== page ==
This is a one-semester course, with a laboratory, designed for individuals with a baccalaureate degree who need first semester physics as a prerequisite to apply for admission to health professions’ programs. These may include graduate programs in medicine, veterinary medicine, dental medicine, nursing, physical therapy and physician assistant.
In lecture courses, students should be able to:
In lab courses, students should be able to:
The objectives of this course are designed to facilitate your construction of conceptual models to describe physical ideas that are the foundation of sciences that you may encounter in your professional studies.
By the end of the course, you will be able to:
On the course start date, students will have access to orientation. This must be completed to be able to gain access to the first module in the course. Students must complete the first module to gain access to the next one. We recommend that students spend about 15 hours per week to complete a course in 16 weeks. When trying to complete the course in less than 16 weeks, we typically see students do this successfully within 12-14 weeks. Instructors will be timely in grading and feedback, but it will not be instant.
Physics I is divided up into 16 weeks that follow the first 12 chapters of the textbook. Each week contains a reading assignment, video lectures, homework assignment, and lecture quiz. Each week will also contain a laboratory assignment, lab report, and each unit one or more discussion boards.
TED-Ed Lecture Videos
All lecture videos feature optional quiz questions that students can use to check their understanding. The questions do not count towards final grades. To access this optional content, please register for a free TED-Ed account here.
This course also provides many practice problems with solutions for you to use to enhance your ability to solve physics problems. These problems are from your supplementary text, Schaum’s Outline, and have full solutions. To get the most out of these practice problems, watch the “About Deliberate Practice” video tutorial in the Unit 1, Week 1 section of your course before attempting these problems.
Successful comprehension of physics concepts requires practice, diligence, and motivation. You should spend several hours per section on homework and independent of laboratory time. Assignments can be found through Brightspace. They consist of homework with solutions to check your work once the homework has been reviewed by your instructor, and lecture quizzes. Homework must be handwritten. Please upload pictures or scanned copies of your homework for grading.
A significant amount of time is dedicated to at-home hands-on laboratory experiments. We will make use of the IOLab Wireless Lab System along with accompanying laboratory instructions to collect data, analyze data on your home computer, and share results and interpretation with the instructor and other students. Labs will focus on discovering relationships between variables involved in our fundamental models of physics. Laboratory instructions and experiment submission forms are provided for each lab and are organized by course week/topic.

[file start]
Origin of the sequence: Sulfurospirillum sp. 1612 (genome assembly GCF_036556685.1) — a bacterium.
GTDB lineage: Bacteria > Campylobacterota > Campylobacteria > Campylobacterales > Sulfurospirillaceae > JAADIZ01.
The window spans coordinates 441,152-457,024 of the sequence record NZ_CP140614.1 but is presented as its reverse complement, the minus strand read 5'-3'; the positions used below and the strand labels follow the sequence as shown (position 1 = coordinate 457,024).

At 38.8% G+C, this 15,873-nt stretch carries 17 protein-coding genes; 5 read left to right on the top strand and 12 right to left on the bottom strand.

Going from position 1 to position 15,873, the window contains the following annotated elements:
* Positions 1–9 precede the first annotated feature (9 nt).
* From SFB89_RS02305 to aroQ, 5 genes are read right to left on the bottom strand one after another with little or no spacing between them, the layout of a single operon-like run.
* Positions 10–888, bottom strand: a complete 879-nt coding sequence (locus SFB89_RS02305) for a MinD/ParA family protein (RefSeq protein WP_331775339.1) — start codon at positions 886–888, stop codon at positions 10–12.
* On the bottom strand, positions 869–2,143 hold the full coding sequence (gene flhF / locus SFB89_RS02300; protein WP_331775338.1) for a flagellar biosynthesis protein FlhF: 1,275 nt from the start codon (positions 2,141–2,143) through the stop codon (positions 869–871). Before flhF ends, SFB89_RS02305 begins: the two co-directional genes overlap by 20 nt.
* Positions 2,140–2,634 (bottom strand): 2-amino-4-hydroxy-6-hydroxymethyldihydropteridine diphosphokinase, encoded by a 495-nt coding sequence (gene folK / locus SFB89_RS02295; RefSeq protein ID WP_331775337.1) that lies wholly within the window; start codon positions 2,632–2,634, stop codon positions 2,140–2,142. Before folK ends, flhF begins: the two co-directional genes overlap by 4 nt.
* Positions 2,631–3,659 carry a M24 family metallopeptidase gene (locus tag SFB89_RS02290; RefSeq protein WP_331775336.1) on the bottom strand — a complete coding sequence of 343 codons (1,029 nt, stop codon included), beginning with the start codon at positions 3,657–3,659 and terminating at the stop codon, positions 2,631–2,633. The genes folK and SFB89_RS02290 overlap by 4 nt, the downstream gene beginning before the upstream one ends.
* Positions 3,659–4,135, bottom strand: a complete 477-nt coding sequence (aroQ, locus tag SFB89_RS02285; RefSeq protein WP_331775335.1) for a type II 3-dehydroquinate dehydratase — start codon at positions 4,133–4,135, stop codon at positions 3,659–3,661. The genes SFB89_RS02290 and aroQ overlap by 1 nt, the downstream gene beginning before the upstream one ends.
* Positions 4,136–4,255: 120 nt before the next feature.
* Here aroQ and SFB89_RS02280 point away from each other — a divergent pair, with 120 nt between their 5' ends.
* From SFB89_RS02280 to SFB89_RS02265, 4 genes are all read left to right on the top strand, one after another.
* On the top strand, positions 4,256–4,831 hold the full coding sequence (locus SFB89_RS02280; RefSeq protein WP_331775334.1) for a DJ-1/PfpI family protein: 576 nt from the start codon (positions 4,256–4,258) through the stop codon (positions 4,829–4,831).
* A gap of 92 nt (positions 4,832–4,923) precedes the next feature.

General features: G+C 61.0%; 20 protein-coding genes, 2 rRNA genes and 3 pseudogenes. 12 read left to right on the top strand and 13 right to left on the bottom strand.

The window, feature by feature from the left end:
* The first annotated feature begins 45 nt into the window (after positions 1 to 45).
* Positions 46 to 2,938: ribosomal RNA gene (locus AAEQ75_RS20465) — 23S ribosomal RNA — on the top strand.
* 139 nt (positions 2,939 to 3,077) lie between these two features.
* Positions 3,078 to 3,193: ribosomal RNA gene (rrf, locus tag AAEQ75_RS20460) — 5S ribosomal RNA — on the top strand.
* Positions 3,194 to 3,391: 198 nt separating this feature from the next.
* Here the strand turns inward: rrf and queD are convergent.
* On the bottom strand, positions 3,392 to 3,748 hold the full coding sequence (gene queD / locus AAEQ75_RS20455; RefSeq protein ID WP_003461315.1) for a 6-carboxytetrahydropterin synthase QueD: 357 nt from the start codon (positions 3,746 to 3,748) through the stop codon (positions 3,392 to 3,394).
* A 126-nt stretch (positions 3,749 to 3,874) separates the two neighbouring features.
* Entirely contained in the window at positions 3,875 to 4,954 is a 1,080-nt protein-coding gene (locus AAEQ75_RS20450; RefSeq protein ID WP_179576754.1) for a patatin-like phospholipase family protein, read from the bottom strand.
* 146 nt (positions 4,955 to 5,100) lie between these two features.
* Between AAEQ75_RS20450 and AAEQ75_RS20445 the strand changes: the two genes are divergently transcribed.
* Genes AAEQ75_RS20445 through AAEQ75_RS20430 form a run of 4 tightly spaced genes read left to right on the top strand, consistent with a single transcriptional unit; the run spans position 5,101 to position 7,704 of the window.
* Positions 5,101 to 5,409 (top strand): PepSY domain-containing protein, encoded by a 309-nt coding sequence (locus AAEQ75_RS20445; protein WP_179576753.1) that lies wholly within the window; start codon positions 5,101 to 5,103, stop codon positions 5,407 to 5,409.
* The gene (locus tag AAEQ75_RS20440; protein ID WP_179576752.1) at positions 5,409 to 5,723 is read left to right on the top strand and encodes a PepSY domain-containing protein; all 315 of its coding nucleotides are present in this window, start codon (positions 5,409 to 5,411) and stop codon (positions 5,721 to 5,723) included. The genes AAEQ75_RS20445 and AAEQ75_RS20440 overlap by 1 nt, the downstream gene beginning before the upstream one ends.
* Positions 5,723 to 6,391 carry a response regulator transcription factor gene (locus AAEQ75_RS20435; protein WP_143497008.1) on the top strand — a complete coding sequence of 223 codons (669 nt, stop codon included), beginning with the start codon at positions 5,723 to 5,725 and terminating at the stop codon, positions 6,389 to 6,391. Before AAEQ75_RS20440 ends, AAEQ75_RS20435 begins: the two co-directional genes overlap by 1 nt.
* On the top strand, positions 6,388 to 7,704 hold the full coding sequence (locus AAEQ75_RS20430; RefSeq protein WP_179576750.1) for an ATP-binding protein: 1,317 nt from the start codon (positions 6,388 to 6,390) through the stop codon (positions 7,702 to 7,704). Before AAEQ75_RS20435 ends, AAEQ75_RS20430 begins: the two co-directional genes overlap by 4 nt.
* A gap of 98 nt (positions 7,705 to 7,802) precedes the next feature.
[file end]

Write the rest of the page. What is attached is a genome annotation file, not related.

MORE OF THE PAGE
Your lab assignment sheets will ask for a photo of your setup. Always include a photo of the experimental setup, NOT just one of the iOLab device sitting on a table in front of your laptop, or of the materials used. Also include a picture showing some action, such as yourself measuring something, of the device sliding down a ramp, etc.
Discussion questions cover interesting current events or materials that contribute to a deeper understanding of key concepts and allow you to interact with your classmates and the instructor. There are a total of six required discussion questions throughout the quarter that will count towards your discussion grade for the unit. Each question will require you to conduct at-home lab work, read additional materials (a short journal or magazine article), visit a specific webpage, and/or view a short video. Then you will write a response following the guidelines in the assignment.
To earn full credit: you will need to post a response, respond to the original posts of at least two other students, and then contribute to an ongoing discussion. For special cases where one or two students are accelerating faster through the course, the instructor will participate in the discussion so that everyone has the opportunity to interact.
Discussion Question Guidelines
Practice Proctored Exam
There is a highly recommended Practice Proctored Exam available to all students. The first attempt is free. This exam does not cover course material and is not included in your overall course grade. It prepares test takers for what the testing environment will be like, what forms of identification are needed, and provides a chance to test your external webcam with a live proctor. This is a great way to become familiar with and prepare for your exam!
Mid-Term and Final Exams
You must purchase the Official UNE External Webcam to take your proctored examinations. Remember to order your webcam at least three weeks prior to scheduling your first proctored exam.
For all exams, you must review the Proctored Examinations information and requirements in the Policies section of this syllabus.